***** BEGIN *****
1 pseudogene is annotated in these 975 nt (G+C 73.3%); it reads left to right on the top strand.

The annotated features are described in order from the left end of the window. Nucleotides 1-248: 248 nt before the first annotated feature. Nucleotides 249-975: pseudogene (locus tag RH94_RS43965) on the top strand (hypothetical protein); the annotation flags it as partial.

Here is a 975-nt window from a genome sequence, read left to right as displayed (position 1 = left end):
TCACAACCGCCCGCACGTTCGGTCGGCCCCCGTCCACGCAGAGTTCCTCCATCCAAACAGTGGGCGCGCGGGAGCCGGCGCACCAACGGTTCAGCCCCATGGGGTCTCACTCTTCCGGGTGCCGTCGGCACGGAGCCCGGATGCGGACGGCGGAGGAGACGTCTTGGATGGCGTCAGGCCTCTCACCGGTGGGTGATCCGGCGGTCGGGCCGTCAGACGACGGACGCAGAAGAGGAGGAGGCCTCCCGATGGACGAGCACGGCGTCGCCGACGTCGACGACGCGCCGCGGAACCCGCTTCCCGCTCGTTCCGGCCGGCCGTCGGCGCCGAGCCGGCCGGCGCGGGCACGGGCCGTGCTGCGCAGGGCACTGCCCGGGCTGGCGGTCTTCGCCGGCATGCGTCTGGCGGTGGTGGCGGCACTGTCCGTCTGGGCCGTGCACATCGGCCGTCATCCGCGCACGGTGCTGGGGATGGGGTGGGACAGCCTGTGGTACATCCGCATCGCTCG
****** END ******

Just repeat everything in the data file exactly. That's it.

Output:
1 pseudogene is annotated in these 975 nt (G+C 73.3%); it reads left to right on the top strand.

The annotated features are described in order from the left end of the window. Nucleotides 1-248: 248 nt before the first annotated feature. Nucleotides 249-975: pseudogene (locus tag RH94_RS43965) on the top strand (hypothetical protein); the annotation flags it as partial.

Here is a 975-nt window from a genome sequence, read left to right as displayed (position 1 = left end):
TCACAACCGCCCGCACGTTCGGTCGGCCCCCGTCCACGCAGAGTTCCTCCATCCAAACAGTGGGCGCGCGGGAGCCGGCGCACCAACGGTTCAGCCCCATGGGGTCTCACTCTTCCGGGTGCCGTCGGCACGGAGCCCGGATGCGGACGGCGGAGGAGACGTCTTGGATGGCGTCAGGCCTCTCACCGGTGGGTGATCCGGCGGTCGGGCCGTCAGACGACGGACGCAGAAGAGGAGGAGGCCTCCCGATGGACGAGCACGGCGTCGCCGACGTCGACGACGCGCCGCGGAACCCGCTTCCCGCTCGTTCCGGCCGGCCGTCGGCGCCGAGCCGGCCGGCGCGGGCACGGGCCGTGCTGCGCAGGGCACTGCCCGGGCTGGCGGTCTTCGCCGGCATGCGTCTGGCGGTGGTGGCGGCACTGTCCGTCTGGGCCGTGCACATCGGCCGTCATCCGCGCACGGTGCTGGGGATGGGGTGGGACAGCCTGTGGTACATCCGCATCGCTCG